We’ll never know who Jack the Ripper was, Royal College’s Sir Christopher Freyling says
17:56 11 November 2013
We will never ever know who Jack the Ripper was—but his spate of killings known as the Whitechapel Murders sparked mass social reform to rid London’s East End of its Victorian slums and deprivation.
"If the police had known who Jack the Ripper was, they would have caught him—dealing with evidence of 125 years later will never identify the Ripper"
The evidence against any suspect is too long in the past to be of any real forensic value, the man behind the BBC’s groundbreaking ‘Shadow of the Ripper’ made 25 years ago told a weekend Ripperology convention.
Sir Christopher Freyling, writer and broadcaster who created the definitive documentary on the 1988 centenary of the Whitechapel Murders, believes research into the Ripper’s identity was tainted by prejudice at the time which lasted up to the 1970s.
“If the police had known who Jack the Ripper was, they would have caught him,” he told delegates to the 2013 Jack the Ripper conference.
“There’s no evidence about the murderer. Dealing with evidence 125 years later will never identify the Ripper.
“But it has become an interesting historical phenomenon, a social and cultural history and litmus test of the Whitechapel of 1888.”
Delegates at yesterday’s session at Mile End’s Genesis Cinema were shown the BBC film narrated by a younger Nick Freyling which blew holes in the dubious theories of “whodunit”. It was the second full day of the conference opened at the old Shoreditch Town Hall the day before.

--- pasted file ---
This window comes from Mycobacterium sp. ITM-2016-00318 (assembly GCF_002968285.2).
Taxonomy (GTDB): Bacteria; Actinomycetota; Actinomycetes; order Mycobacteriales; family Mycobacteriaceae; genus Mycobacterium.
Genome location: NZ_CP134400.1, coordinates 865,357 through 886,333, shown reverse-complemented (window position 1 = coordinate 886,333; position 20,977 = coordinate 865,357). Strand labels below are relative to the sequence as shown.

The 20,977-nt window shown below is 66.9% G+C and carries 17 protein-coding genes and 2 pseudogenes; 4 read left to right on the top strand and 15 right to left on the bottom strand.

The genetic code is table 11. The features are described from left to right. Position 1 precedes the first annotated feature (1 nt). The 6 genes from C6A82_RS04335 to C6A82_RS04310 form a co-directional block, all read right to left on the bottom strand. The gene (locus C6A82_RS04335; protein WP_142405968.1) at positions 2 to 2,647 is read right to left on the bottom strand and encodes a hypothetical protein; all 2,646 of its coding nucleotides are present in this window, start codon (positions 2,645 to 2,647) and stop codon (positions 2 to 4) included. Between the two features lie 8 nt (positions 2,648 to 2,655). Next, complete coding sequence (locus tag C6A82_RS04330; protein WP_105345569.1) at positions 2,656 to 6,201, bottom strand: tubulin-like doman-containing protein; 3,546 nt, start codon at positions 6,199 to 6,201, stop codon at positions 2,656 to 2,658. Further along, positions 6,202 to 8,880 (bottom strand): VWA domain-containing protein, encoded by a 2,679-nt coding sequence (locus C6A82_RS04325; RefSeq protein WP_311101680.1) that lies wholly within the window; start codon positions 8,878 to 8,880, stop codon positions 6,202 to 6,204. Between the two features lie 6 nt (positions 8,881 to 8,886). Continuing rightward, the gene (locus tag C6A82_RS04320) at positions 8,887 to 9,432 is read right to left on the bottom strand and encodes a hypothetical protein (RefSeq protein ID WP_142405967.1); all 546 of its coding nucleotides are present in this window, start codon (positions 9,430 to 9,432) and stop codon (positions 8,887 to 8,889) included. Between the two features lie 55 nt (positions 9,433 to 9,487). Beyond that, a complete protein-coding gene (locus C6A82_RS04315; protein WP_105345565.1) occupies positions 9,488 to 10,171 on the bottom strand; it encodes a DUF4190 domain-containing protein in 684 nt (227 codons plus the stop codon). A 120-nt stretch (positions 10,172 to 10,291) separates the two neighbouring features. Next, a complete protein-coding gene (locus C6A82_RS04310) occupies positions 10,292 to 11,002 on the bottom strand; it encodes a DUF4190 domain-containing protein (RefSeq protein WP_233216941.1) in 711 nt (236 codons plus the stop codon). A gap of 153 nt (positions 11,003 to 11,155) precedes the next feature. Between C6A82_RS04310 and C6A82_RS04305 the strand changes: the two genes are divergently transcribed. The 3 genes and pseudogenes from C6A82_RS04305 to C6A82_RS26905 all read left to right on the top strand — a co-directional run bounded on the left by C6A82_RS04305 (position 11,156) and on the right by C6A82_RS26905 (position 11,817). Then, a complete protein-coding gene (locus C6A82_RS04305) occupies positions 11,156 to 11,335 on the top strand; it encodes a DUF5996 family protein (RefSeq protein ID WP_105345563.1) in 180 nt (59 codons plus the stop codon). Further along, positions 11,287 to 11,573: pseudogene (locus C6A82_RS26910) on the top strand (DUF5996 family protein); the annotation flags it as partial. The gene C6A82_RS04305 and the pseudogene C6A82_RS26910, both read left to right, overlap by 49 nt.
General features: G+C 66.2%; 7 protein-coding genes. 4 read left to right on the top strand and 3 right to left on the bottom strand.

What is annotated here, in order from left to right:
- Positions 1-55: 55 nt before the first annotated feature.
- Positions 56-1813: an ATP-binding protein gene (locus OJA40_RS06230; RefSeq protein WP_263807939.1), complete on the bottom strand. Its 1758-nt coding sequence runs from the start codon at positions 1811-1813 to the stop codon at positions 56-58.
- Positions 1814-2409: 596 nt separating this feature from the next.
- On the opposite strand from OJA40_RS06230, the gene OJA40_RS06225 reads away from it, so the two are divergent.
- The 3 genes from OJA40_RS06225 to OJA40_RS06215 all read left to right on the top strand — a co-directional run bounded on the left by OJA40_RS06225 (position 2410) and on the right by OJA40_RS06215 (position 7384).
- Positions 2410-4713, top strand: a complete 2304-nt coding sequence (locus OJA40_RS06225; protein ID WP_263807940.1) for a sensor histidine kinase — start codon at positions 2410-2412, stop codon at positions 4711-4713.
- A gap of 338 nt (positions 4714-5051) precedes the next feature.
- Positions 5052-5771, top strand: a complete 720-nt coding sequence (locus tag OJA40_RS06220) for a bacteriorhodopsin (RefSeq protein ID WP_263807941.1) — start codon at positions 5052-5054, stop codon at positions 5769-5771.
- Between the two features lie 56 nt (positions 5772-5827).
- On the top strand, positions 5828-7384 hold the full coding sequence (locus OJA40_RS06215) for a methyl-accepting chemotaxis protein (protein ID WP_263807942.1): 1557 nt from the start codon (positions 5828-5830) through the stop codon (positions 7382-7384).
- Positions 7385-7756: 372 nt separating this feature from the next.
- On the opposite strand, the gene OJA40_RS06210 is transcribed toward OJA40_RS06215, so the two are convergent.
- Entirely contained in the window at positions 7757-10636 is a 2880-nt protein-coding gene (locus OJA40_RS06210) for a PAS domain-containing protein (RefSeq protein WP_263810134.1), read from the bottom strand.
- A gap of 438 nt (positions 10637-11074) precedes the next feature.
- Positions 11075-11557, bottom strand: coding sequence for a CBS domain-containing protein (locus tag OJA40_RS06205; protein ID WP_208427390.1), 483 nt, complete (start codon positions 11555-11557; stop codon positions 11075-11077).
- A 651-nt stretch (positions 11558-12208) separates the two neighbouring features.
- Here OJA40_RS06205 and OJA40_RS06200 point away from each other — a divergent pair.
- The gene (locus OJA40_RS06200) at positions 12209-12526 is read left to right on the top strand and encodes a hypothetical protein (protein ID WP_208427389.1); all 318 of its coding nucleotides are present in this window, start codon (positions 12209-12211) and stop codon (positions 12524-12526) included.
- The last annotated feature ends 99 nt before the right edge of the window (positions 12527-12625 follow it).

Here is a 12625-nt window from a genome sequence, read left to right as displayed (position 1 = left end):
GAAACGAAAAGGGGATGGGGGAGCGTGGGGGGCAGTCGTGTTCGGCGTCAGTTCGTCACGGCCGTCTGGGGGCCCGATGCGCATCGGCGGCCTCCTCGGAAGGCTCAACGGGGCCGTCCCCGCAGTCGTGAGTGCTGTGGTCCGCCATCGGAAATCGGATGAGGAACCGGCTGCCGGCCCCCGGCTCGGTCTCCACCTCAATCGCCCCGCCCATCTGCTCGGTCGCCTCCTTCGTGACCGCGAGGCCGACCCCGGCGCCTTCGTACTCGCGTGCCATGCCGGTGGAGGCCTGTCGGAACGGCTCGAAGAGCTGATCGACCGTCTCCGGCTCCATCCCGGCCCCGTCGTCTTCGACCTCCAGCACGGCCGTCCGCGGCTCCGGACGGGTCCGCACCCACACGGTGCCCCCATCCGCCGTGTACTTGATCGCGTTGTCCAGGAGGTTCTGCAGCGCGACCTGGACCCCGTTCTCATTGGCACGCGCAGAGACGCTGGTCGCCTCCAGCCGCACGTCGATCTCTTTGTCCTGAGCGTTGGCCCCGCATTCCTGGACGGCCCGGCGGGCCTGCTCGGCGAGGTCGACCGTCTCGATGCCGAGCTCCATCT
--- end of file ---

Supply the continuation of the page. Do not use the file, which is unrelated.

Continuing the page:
The Royal College cultural history professor, who lived in Whitechapel for 10 years, was interested in why people thought the Ripper might be someone from the Royal family, or a decadent aristocrat, a foreigner, a mad doctor, an immigrant, anarchist or a socialist revolutionary.
“The books on the Ripper in the 1970s were telling me less about the Whitechapel Murders than about the prejudices of the people writing them,” he said.
“I traced all this prejudice back to the newspapers of 1888, which were saying the same thing.
“They needed to sell papers and wanted headlines—the Metropolitan Police weren’t releasing much information.”
Instead, his centenary documentary which has been the benchmark for countless programmes over the past 25 years looked at the lives of the victims, their backgrounds and origins.
It created a new attitude into Ripperology research and looked at the impact the Whitechapel Murders had on social reform.
“There was enormous attention suddenly switched to the East End in 1888,” Sir Nicholas added.
“George Bernard Shaw wrote that the importance of the murders was a spotlight on the East End’s appalling social conditions, part-time prostitutes ploughing their trade in the streets, gutters incredibly insanitary and breeding ground for disease.
“Shaw hated seeing something ‘positive’ in the murders, but if it meant people doing something about the poverty and deprivation then they had a desired effect.”
The reformer William Morris had lectured at the International Socialist Club in Berner Street two nights before the murder of Lizzie Stride, whose mutilated body was found in the yard at the back. The real murderer, Morris had said, wasn’t Jack the Ripper—but “the capitalist system that enables it all to happen”.
Yet Sir Nicholas insists the emphasis is still on the victims.
“Jack the Ripper had the effect of a reformer,” he admits. “But you mustn’t ever forget the victims, that five innocent women who drifted into part-time prostitution through sheer poverty and hunger were massacred.”
Most research in the past 20 years has switched to the victims since his groundbreaking documentary, turning mere victims of Jack the Ripper into real people with real lives.